Wednesday, April 19, 2017

A Local's Guide to San Francisco + Plaid Layers at Twin Peaks

*Note: This post contains affiliate links, which means if you purchase any of these super cute items I will get a teeny tiny commission. All opinions are my own. Photography by Richard Park and Jenn Alexander.

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(Shop this outfit at the bottom of the post)
If you've read practically any post on my blog, you know that I'm a proud San Francisco native, and also a proud Bostonian (two amazing cities, but that's a post for another time). These pictures were snapped on my recent visit to SF over the holidays, where it was mostly rainy and foggy with one miraculous day that was in the 60's and sunny - and even more miraculous that it was the one day we had scheduled to take pictures! 

There are a lot of misconceptions about the city by the bay, so I thought I'd put together a quick local's guide to San Francisco. This isn't meant to be a comprehensive list, just some advice off the top of my head that I usually give to those heading there permanently or on vacation.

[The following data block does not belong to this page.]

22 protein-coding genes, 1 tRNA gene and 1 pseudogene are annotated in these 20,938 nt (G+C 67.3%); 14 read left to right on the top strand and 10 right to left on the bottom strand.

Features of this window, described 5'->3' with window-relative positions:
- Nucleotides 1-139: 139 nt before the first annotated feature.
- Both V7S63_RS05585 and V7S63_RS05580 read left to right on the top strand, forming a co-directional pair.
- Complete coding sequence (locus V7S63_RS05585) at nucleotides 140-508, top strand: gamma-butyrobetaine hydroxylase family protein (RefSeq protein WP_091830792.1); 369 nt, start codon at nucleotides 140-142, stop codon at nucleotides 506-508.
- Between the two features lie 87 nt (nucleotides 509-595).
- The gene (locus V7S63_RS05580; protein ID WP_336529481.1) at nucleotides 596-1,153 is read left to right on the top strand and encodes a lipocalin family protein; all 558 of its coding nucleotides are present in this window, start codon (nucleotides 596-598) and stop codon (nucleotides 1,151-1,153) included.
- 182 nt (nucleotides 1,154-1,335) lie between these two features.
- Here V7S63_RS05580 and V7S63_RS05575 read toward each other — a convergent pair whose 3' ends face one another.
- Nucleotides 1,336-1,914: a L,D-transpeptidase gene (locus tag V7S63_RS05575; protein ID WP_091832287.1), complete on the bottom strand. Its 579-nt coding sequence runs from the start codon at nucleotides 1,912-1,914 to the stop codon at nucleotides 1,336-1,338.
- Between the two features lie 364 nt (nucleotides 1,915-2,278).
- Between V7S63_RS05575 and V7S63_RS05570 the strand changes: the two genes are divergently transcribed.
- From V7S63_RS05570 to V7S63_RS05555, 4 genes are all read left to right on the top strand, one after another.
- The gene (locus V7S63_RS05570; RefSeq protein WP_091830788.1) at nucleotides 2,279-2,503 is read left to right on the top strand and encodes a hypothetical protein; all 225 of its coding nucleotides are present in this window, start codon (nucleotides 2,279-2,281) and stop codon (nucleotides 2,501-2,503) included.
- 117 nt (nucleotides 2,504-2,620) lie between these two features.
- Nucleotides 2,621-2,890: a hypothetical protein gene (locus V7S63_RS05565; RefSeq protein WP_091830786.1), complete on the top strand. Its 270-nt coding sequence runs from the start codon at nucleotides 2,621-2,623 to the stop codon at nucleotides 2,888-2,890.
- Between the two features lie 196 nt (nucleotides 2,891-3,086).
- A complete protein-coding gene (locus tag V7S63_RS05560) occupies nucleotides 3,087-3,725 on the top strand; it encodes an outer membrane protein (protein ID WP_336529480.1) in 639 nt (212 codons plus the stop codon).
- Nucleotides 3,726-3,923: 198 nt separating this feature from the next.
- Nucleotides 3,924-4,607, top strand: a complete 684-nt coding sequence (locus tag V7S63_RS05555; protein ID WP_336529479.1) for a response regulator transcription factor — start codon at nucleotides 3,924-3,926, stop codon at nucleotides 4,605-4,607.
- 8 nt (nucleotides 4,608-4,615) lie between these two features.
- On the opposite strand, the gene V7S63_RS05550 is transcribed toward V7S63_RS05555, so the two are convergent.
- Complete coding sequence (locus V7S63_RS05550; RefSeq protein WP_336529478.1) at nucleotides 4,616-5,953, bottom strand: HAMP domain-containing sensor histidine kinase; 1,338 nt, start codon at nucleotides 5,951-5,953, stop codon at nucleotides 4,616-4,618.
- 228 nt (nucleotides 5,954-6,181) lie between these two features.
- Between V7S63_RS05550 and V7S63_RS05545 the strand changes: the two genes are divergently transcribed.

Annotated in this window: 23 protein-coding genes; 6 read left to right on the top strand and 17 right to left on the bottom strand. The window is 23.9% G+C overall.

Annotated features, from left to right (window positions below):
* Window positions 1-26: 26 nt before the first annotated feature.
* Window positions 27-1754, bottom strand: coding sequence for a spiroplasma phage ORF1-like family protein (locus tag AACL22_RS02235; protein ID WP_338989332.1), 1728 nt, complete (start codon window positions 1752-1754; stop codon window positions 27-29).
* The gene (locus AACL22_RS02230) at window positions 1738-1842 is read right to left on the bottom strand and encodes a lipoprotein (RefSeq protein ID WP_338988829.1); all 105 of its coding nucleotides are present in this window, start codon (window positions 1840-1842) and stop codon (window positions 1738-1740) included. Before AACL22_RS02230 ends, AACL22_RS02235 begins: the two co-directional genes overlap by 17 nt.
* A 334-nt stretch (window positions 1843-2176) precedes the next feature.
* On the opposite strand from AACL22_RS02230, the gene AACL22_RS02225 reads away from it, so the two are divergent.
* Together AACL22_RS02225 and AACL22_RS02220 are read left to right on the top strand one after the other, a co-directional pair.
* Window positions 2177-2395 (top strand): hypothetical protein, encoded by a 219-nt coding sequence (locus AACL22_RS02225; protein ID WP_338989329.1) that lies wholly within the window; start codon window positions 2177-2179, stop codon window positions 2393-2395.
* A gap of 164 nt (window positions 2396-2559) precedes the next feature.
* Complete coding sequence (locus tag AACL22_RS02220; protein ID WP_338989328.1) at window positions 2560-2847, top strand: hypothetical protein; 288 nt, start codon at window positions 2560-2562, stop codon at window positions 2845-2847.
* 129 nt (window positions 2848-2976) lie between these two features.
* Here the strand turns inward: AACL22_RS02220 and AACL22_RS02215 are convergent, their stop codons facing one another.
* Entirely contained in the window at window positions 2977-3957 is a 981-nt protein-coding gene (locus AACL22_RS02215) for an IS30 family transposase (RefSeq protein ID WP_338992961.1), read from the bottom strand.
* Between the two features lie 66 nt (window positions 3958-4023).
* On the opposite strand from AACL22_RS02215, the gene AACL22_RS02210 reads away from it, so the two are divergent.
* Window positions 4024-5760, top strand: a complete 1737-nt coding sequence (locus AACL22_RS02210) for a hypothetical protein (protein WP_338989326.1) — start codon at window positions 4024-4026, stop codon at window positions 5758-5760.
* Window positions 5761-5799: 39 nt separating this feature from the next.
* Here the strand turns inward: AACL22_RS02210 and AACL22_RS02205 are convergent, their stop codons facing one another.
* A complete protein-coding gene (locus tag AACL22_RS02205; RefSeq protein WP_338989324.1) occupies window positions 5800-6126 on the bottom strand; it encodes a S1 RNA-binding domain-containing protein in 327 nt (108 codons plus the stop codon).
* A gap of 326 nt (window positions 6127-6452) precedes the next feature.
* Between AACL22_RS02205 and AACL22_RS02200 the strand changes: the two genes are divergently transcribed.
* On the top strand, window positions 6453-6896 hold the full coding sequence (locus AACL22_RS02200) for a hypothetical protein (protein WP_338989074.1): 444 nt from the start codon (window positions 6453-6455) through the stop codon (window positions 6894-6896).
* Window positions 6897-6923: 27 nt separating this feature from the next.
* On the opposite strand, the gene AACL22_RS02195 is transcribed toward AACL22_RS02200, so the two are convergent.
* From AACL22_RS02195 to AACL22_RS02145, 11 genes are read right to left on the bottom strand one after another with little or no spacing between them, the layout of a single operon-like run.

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#1 - Don't Call it San Fran

I am practically writing this entire post for this point alone, that's how important it is! No one from the city calls it Frisco or San Fran - these are nicknames from people who are not familiar with the city on a local level, and it's a red flag to locals that you are from far, far away. It's kind of like a weird uncle or family friend who shows up every few years with a new nickname for you, and you're like "um no one who knows me calls me that, and you haven't visited in forever!" Acceptable names include San Francisco, SF, and the city.

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Boots: Aldo (similar here)

#2 - It's Not A Beach Town